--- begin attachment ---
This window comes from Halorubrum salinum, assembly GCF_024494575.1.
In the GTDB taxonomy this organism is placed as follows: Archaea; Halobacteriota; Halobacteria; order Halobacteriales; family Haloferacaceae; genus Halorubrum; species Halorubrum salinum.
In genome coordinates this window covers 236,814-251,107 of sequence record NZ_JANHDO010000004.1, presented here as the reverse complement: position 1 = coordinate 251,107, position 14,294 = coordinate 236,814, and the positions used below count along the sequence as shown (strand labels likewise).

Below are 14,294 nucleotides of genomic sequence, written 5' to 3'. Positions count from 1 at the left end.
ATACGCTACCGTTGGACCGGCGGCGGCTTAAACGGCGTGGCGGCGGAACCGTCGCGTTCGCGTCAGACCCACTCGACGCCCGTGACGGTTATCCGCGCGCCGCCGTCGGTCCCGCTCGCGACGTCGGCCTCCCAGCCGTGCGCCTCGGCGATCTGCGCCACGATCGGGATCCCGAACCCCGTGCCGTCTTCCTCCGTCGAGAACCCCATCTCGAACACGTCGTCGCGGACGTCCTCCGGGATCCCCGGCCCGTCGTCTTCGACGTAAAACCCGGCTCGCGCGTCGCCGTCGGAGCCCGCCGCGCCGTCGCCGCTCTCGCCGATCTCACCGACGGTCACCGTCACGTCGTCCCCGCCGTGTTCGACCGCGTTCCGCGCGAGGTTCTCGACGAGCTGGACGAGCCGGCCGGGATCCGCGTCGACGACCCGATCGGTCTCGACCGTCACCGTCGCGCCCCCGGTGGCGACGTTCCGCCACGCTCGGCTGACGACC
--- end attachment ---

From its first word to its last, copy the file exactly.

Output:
This window comes from Halorubrum salinum, assembly GCF_024494575.1.
In the GTDB taxonomy this organism is placed as follows: Archaea; Halobacteriota; Halobacteria; order Halobacteriales; family Haloferacaceae; genus Halorubrum; species Halorubrum salinum.
In genome coordinates this window covers 236,814-251,107 of sequence record NZ_JANHDO010000004.1, presented here as the reverse complement: position 1 = coordinate 251,107, position 14,294 = coordinate 236,814, and the positions used below count along the sequence as shown (strand labels likewise).

Below are 14,294 nucleotides of genomic sequence, written 5' to 3'. Positions count from 1 at the left end.
ATACGCTACCGTTGGACCGGCGGCGGCTTAAACGGCGTGGCGGCGGAACCGTCGCGTTCGCGTCAGACCCACTCGACGCCCGTGACGGTTATCCGCGCGCCGCCGTCGGTCCCGCTCGCGACGTCGGCCTCCCAGCCGTGCGCCTCGGCGATCTGCGCCACGATCGGGATCCCGAACCCCGTGCCGTCTTCCTCCGTCGAGAACCCCATCTCGAACACGTCGTCGCGGACGTCCTCCGGGATCCCCGGCCCGTCGTCTTCGACGTAAAACCCGGCTCGCGCGTCGCCGTCGGAGCCCGCCGCGCCGTCGCCGCTCTCGCCGATCTCACCGACGGTCACCGTCACGTCGTCCCCGCCGTGTTCGACCGCGTTCCGCGCGAGGTTCTCGACGAGCTGGACGAGCCGGCCGGGATCCGCGTCGACGACCCGATCGGTCTCGACCGTCACCGTCGCGCCCCCGGTGGCGACGTTCCGCCACGCTCGGCTGACGACC